It is, by now, common practice for financial institutions (and other businesses as well) to adopt and maintain comprehensive and costly Anti-Money Laundering (AML) and Office of Foreign Assets Control (OFAC) compliance programs, to train their employees on AML/OFAC compliance generally and those in-house programs in particular, and periodically to update all of these. In recent remarksdelivered at Columbia Law School, New York Superintendent of Financial Services Benjamin Lawsky decried what he considers to be pervasive compliance shortcomings in this area. Mr. Lawsky proposed that senior executives attest to the adequacy of their institutions’ compliance systems in a manner analogous to Sarbanes-Oxley verifications about the correctness of a public company’s financial statements and the effectiveness of its internal controls. Mr. Lawsky’s proposal, if instituted, would hold individual bank executives personally responsible for their employers’ AML/OFAC compliance system shortcomings.
One can see where Mr. Lawsky is coming from. Recent years have witnessed federal and state fines and civil penalties in the hundreds of millions – and even in some cases billions – for widespread violations of AML and OFAC requirements by financial institutions, predominantly foreign banks. Many of those fines and penalties, as we have previously noted here and here, have been levied by Mr. Lawsky’s own agency, the New York Department of Financial Services (DFS).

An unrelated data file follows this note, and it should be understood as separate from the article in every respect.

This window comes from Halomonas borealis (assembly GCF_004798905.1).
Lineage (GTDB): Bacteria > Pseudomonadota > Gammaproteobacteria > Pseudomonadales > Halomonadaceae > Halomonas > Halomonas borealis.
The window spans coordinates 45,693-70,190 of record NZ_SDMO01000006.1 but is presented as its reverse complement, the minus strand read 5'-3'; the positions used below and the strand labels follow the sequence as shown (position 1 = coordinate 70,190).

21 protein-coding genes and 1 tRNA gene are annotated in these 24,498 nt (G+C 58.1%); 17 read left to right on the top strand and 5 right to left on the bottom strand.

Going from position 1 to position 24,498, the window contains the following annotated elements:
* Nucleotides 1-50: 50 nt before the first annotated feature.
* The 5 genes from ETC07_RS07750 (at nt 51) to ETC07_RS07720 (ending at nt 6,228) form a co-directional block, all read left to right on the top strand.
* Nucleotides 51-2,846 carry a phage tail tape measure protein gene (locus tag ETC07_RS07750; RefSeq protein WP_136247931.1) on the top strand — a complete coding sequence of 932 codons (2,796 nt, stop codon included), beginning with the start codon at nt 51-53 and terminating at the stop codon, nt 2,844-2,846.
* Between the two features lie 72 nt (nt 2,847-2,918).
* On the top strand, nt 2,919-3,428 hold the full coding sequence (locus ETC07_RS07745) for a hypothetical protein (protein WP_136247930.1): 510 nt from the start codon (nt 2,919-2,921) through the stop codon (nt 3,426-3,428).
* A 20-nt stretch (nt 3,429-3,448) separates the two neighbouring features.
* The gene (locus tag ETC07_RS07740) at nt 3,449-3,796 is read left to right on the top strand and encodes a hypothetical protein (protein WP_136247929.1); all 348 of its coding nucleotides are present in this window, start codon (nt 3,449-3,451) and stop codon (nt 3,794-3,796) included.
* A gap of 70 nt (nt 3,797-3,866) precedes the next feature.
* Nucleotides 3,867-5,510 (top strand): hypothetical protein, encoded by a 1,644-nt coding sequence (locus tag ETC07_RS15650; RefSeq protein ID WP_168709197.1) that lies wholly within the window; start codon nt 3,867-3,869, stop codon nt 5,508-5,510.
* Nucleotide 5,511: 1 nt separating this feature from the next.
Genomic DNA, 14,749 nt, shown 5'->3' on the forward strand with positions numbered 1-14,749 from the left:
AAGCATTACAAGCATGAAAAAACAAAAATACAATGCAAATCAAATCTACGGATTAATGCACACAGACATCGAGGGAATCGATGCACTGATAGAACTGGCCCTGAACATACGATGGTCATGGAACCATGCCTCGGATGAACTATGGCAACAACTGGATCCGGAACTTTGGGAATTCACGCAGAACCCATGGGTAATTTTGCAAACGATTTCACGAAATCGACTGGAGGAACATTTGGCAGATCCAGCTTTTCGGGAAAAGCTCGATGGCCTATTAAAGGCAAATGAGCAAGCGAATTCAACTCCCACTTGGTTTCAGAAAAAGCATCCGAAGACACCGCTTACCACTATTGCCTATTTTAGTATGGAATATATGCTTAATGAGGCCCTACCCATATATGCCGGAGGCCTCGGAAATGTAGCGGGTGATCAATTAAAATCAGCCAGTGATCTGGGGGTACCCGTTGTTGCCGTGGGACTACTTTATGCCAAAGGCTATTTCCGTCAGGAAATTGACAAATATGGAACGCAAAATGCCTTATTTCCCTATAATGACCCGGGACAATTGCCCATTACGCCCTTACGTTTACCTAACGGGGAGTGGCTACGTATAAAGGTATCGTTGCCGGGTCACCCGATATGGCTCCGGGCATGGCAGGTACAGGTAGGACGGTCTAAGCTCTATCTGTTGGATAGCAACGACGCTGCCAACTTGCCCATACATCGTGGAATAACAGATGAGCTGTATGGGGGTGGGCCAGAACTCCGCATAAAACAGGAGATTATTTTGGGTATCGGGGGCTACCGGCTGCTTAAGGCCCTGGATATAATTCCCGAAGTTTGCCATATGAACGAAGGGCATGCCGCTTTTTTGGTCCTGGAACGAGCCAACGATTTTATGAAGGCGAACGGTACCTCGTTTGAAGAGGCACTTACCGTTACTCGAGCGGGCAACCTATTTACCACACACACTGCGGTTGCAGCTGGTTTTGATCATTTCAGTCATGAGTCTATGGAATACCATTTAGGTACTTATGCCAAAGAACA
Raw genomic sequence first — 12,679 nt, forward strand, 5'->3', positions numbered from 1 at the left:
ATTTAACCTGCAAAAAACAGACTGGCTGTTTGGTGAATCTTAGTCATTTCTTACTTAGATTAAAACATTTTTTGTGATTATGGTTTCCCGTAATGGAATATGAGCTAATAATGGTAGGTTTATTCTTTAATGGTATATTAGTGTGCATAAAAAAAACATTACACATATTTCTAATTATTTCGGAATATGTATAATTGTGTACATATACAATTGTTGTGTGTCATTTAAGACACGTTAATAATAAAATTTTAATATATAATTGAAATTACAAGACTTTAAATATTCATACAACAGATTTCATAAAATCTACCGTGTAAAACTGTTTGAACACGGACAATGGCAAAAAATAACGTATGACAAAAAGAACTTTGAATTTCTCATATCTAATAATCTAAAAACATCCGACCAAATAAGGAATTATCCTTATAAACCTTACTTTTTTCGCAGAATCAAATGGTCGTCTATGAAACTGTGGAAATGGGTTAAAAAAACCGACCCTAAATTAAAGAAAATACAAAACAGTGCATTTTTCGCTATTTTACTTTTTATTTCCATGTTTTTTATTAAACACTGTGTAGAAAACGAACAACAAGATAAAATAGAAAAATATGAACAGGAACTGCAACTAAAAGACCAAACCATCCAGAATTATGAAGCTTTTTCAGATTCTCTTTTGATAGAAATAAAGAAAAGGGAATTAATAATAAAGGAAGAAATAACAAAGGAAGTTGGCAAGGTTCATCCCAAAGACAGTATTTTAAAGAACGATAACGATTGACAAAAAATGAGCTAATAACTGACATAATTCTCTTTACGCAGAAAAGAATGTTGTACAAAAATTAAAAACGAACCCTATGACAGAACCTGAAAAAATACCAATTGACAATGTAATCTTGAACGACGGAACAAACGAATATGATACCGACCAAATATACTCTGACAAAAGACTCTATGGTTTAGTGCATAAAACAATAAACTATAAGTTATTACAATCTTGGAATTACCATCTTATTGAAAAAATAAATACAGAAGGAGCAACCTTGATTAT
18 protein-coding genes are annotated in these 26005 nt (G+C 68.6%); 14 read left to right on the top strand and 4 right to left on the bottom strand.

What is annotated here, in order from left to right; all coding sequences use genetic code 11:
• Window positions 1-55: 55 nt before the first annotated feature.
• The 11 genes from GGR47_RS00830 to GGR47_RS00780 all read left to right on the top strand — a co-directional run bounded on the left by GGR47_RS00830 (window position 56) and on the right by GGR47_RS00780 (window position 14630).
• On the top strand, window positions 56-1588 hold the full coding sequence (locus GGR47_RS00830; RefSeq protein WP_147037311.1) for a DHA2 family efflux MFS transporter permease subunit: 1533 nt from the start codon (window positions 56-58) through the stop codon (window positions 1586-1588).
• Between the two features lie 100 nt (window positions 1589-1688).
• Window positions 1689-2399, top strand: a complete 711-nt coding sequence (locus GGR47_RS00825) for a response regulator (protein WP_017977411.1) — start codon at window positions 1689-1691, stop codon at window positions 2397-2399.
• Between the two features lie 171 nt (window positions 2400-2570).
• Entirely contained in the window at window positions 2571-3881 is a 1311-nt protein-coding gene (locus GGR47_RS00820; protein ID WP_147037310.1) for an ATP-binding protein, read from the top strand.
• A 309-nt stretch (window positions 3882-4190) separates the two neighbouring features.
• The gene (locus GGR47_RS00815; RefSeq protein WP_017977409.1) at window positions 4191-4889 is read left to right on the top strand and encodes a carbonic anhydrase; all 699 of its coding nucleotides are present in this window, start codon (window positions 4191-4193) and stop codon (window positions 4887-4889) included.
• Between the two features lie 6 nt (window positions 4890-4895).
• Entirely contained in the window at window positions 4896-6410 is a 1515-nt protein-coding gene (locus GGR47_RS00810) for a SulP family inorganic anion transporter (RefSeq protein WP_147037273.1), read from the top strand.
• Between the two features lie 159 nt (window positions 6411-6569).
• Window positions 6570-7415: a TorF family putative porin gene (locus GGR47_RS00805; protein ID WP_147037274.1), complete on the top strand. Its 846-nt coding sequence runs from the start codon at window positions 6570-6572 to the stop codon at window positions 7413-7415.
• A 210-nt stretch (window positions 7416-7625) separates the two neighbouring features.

Mr. Lawsky does not regard these enormous penalties levied solely against institutions as adequate deterrence, telling the audience at Columbia, “A whack-a-mole approach – simply bringing enforcement actions when we find problems – is not, by itself, enough. Particularly because we believe there are likely widespread problems with transaction monitoring and filtering systems throughout the [financial services] industry.”
As evidence of these “problems,” he pointed to an independent monitor’s finding that a bank had failed to flag literally millions of suspicious transactions. “We basically ran the company’s transactions through our own filtering system and compared the results. This was a new approach. In the past, regulators have largely relied on self-reporting by firms that discover… that banned transactions occurred for some reason. What regulators have not done is actively tested the effectiveness of the filtering systems banks are using. That needs to change.” Thus DFS may also initiate random audits of companies’ AML systems to test whether they are successfully flagging suspicious transactions.